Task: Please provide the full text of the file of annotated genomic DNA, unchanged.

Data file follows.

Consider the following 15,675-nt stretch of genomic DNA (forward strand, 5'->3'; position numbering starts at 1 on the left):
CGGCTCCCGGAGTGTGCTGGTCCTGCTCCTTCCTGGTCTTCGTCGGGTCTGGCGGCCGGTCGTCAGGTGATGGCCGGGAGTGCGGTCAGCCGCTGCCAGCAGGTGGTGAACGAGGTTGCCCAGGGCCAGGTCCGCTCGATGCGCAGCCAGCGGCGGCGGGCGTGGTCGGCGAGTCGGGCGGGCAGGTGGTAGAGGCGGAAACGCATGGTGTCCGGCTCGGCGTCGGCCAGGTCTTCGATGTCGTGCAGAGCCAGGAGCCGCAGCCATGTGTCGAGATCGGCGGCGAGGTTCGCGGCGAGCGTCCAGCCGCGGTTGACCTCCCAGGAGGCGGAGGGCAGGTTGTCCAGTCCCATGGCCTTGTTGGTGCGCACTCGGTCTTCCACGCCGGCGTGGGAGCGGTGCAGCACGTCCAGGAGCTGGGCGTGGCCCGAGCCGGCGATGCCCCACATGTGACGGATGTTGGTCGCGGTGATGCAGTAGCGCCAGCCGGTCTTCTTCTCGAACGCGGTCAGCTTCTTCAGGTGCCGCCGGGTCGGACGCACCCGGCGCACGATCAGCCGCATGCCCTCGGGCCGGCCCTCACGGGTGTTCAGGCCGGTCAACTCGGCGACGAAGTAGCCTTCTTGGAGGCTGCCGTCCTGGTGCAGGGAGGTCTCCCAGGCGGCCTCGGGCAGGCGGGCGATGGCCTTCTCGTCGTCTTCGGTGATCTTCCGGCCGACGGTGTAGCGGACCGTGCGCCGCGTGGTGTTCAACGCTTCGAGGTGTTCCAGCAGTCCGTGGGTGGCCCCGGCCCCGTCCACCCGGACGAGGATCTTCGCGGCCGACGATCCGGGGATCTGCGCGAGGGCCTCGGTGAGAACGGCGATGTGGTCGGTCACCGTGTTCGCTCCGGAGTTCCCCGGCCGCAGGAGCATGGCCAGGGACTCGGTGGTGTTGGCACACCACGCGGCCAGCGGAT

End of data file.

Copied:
Consider the following 15,675-nt stretch of genomic DNA (forward strand, 5'->3'; position numbering starts at 1 on the left):
CGGCTCCCGGAGTGTGCTGGTCCTGCTCCTTCCTGGTCTTCGTCGGGTCTGGCGGCCGGTCGTCAGGTGATGGCCGGGAGTGCGGTCAGCCGCTGCCAGCAGGTGGTGAACGAGGTTGCCCAGGGCCAGGTCCGCTCGATGCGCAGCCAGCGGCGGCGGGCGTGGTCGGCGAGTCGGGCGGGCAGGTGGTAGAGGCGGAAACGCATGGTGTCCGGCTCGGCGTCGGCCAGGTCTTCGATGTCGTGCAGAGCCAGGAGCCGCAGCCATGTGTCGAGATCGGCGGCGAGGTTCGCGGCGAGCGTCCAGCCGCGGTTGACCTCCCAGGAGGCGGAGGGCAGGTTGTCCAGTCCCATGGCCTTGTTGGTGCGCACTCGGTCTTCCACGCCGGCGTGGGAGCGGTGCAGCACGTCCAGGAGCTGGGCGTGGCCCGAGCCGGCGATGCCCCACATGTGACGGATGTTGGTCGCGGTGATGCAGTAGCGCCAGCCGGTCTTCTTCTCGAACGCGGTCAGCTTCTTCAGGTGCCGCCGGGTCGGACGCACCCGGCGCACGATCAGCCGCATGCCCTCGGGCCGGCCCTCACGGGTGTTCAGGCCGGTCAACTCGGCGACGAAGTAGCCTTCTTGGAGGCTGCCGTCCTGGTGCAGGGAGGTCTCCCAGGCGGCCTCGGGCAGGCGGGCGATGGCCTTCTCGTCGTCTTCGGTGATCTTCCGGCCGACGGTGTAGCGGACCGTGCGCCGCGTGGTGTTCAACGCTTCGAGGTGTTCCAGCAGTCCGTGGGTGGCCCCGGCCCCGTCCACCCGGACGAGGATCTTCGCGGCCGACGATCCGGGGATCTGCGCGAGGGCCTCGGTGAGAACGGCGATGTGGTCGGTCACCGTGTTCGCTCCGGAGTTCCCCGGCCGCAGGAGCATGGCCAGGGACTCGGTGGTGTTGGCACACCACGCGGCCAGCGGAT